Clinker manufacture operational: 1852-1939
Approximate total clinker production: 2.0 million tonnes
Otherwise known as Dodnor Works or West Medina Works. The plant commenced about 1840 for manufacture of Roman cement, probably also making Frost’s “British cement”, the location being chosen, as with many other early plants, because of the availability of a tidal mill, the dam of which is at the south end of the site. Septaria for Roman cement were dredged from the Medina and from reefs off the coast of the Isle of Purbeck. Portland cement production began in 1852 or a little earlier. There were 18 wet process bottle kilns in 1866, not all of which may have been used for Portland cement. In 1882 four more were built. Between 1888 and 1897, chamber kilns were built in sets of two (60 t/week), five (150), two (60) and five (155). In 1902 a further block of six (130 t/week) was added, and a Schneider kiln, burning surplus slurry dryings. By this time the bottle kilns were disused and were demolished after WWI. It became one of only two plants (the other being Arlesey) outside the Thames/Medway area comprising APCM in 1900. The rotary kiln was inserted between the second and fifth blocks of chamber kilns, and all but the last block were allowed to fall into ruin. The last block was only used for top-up capacity, being last used in 1926. The plant, which had supplied far-flung parts of Britain and the export market for which its water-only transportation was acceptable, became irrelevant as the industry established itself in the north and west, and raw material reserves were too slight to warrent a plant upgrade. WWII finally rendered it inoperable. The plant was on the Newport-Cowes railway, and used it for chalk haulage, but its cement distribution was almost exclusively by water, especially in its heyday, when it exported globally. The site became a depot for the Isle of Wight, taking in cement from Thames-side and Rodmell. The plant remained intact apart from the rotary kiln and has only recently been cleared for redevelopment.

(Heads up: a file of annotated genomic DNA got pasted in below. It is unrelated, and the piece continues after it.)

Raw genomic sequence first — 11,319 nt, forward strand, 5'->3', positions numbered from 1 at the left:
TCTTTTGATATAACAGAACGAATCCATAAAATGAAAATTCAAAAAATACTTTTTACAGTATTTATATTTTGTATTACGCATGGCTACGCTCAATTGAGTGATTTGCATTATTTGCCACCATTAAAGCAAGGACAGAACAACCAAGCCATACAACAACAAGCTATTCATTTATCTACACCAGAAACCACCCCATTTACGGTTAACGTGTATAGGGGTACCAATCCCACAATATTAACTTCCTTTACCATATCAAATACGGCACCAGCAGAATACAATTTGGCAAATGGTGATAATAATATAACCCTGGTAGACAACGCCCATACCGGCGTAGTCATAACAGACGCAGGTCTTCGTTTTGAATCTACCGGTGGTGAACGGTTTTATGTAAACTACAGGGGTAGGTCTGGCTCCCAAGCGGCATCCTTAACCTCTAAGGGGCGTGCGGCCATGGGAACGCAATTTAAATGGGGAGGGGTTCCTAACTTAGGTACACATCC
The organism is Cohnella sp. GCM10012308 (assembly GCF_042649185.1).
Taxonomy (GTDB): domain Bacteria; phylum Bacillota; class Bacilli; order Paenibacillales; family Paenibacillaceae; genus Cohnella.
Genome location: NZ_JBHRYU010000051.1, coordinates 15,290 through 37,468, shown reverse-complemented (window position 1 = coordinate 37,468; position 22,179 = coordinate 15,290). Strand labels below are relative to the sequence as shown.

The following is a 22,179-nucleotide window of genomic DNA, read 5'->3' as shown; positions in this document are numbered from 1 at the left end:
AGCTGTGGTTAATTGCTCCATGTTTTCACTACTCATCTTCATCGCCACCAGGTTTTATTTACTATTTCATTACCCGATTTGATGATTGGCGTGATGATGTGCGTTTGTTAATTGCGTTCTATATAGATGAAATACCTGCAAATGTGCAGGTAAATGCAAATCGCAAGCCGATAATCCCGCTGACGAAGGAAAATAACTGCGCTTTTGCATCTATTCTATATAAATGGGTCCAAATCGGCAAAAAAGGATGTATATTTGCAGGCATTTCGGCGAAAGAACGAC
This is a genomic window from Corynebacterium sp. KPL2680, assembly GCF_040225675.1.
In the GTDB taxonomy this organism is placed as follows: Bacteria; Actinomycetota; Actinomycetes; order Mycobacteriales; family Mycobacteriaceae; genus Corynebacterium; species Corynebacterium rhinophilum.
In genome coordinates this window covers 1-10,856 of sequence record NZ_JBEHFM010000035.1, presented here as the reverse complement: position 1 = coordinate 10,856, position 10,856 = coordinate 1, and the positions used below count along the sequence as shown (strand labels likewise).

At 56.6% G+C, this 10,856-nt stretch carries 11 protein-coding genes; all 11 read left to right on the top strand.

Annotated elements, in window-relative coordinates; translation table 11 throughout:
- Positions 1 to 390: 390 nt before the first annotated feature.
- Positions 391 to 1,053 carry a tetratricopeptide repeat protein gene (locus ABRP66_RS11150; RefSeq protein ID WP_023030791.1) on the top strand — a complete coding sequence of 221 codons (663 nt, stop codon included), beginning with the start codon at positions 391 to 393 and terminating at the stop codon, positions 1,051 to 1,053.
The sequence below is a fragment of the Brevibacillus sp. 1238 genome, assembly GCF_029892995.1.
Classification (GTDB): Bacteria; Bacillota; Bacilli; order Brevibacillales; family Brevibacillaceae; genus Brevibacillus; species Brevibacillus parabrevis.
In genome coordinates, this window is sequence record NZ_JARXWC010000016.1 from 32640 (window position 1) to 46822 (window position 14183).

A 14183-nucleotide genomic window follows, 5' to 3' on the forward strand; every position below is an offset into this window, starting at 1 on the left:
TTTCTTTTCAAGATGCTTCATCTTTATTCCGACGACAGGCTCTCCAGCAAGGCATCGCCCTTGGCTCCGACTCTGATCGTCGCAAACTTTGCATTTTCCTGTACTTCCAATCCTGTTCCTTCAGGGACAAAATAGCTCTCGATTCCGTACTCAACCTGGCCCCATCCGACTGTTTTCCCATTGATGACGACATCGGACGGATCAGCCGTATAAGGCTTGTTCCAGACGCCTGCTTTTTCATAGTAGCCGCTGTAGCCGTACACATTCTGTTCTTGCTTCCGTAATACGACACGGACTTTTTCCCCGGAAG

The plant always used washmills. In its rotary kiln manifestation, clay was milled in a separate washmill, then the chalk was washed with clay slurry in a rough-mill screener-mill combination.
One rotary kiln was installed:
Supplier: ?Ernest Newell or Krupp. The design of the kiln house and the drive pier are identical to those by Newell at Burham, but the plant does not appear on Newell's reference list, and there is a local suggestion that the kiln was "German". However, the latter may only refer to the calcinator.
Rotation (viewed from firing end): anti-clockwise.
Sources: Francis, pp 54-60, 168, 175-178: Jackson, p 301: Alan Dinnis, West Medina Cement Mill, Dodnor, Isle of Wight: a History, W. J. Nigh & Sons Ltd, 2016, ISBN 0950412635: there is a remarkable video at the East Anglian Film Archive showing the quarries and plant in operation shortly before closure.
© Dylan Moore 2011: last edit 16/07/2016.
This is a composite map containing details from different eras that may not have co-existed.Approximate capacity: tonnes per year